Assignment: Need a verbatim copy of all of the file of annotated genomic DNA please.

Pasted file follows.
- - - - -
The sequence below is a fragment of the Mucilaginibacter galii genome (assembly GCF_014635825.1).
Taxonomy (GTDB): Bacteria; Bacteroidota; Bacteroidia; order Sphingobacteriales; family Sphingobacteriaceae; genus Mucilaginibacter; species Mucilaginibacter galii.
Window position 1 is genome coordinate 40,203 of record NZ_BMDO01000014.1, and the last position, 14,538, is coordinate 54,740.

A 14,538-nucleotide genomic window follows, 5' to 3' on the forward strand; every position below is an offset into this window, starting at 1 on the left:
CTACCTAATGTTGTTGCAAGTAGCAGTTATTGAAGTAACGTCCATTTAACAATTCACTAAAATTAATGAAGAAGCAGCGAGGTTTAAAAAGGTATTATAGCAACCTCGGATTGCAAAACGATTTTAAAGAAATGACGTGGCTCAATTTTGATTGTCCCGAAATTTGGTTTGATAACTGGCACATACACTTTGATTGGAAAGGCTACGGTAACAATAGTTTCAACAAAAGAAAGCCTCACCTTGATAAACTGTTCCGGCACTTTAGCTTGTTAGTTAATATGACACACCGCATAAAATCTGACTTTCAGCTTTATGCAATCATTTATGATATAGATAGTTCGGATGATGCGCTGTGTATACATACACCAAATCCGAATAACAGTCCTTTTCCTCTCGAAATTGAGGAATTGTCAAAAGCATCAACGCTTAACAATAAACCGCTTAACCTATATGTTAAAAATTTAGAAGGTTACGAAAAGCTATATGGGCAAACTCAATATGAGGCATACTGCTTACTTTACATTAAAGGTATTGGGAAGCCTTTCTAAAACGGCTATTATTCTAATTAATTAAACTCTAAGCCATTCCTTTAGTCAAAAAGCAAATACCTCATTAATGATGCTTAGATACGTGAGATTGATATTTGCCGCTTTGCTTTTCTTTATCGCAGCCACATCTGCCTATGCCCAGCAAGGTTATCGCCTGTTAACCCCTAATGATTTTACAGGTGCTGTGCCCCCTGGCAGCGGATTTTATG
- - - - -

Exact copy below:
The sequence below is a fragment of the Mucilaginibacter galii genome (assembly GCF_014635825.1).
Taxonomy (GTDB): Bacteria; Bacteroidota; Bacteroidia; order Sphingobacteriales; family Sphingobacteriaceae; genus Mucilaginibacter; species Mucilaginibacter galii.
Window position 1 is genome coordinate 40,203 of record NZ_BMDO01000014.1, and the last position, 14,538, is coordinate 54,740.

A 14,538-nucleotide genomic window follows, 5' to 3' on the forward strand; every position below is an offset into this window, starting at 1 on the left:
CTACCTAATGTTGTTGCAAGTAGCAGTTATTGAAGTAACGTCCATTTAACAATTCACTAAAATTAATGAAGAAGCAGCGAGGTTTAAAAAGGTATTATAGCAACCTCGGATTGCAAAACGATTTTAAAGAAATGACGTGGCTCAATTTTGATTGTCCCGAAATTTGGTTTGATAACTGGCACATACACTTTGATTGGAAAGGCTACGGTAACAATAGTTTCAACAAAAGAAAGCCTCACCTTGATAAACTGTTCCGGCACTTTAGCTTGTTAGTTAATATGACACACCGCATAAAATCTGACTTTCAGCTTTATGCAATCATTTATGATATAGATAGTTCGGATGATGCGCTGTGTATACATACACCAAATCCGAATAACAGTCCTTTTCCTCTCGAAATTGAGGAATTGTCAAAAGCATCAACGCTTAACAATAAACCGCTTAACCTATATGTTAAAAATTTAGAAGGTTACGAAAAGCTATATGGGCAAACTCAATATGAGGCATACTGCTTACTTTACATTAAAGGTATTGGGAAGCCTTTCTAAAACGGCTATTATTCTAATTAATTAAACTCTAAGCCATTCCTTTAGTCAAAAAGCAAATACCTCATTAATGATGCTTAGATACGTGAGATTGATATTTGCCGCTTTGCTTTTCTTTATCGCAGCCACATCTGCCTATGCCCAGCAAGGTTATCGCCTGTTAACCCCTAATGATTTTACAGGTGCTGTGCCCCCTGGCAGCGGATTTTATG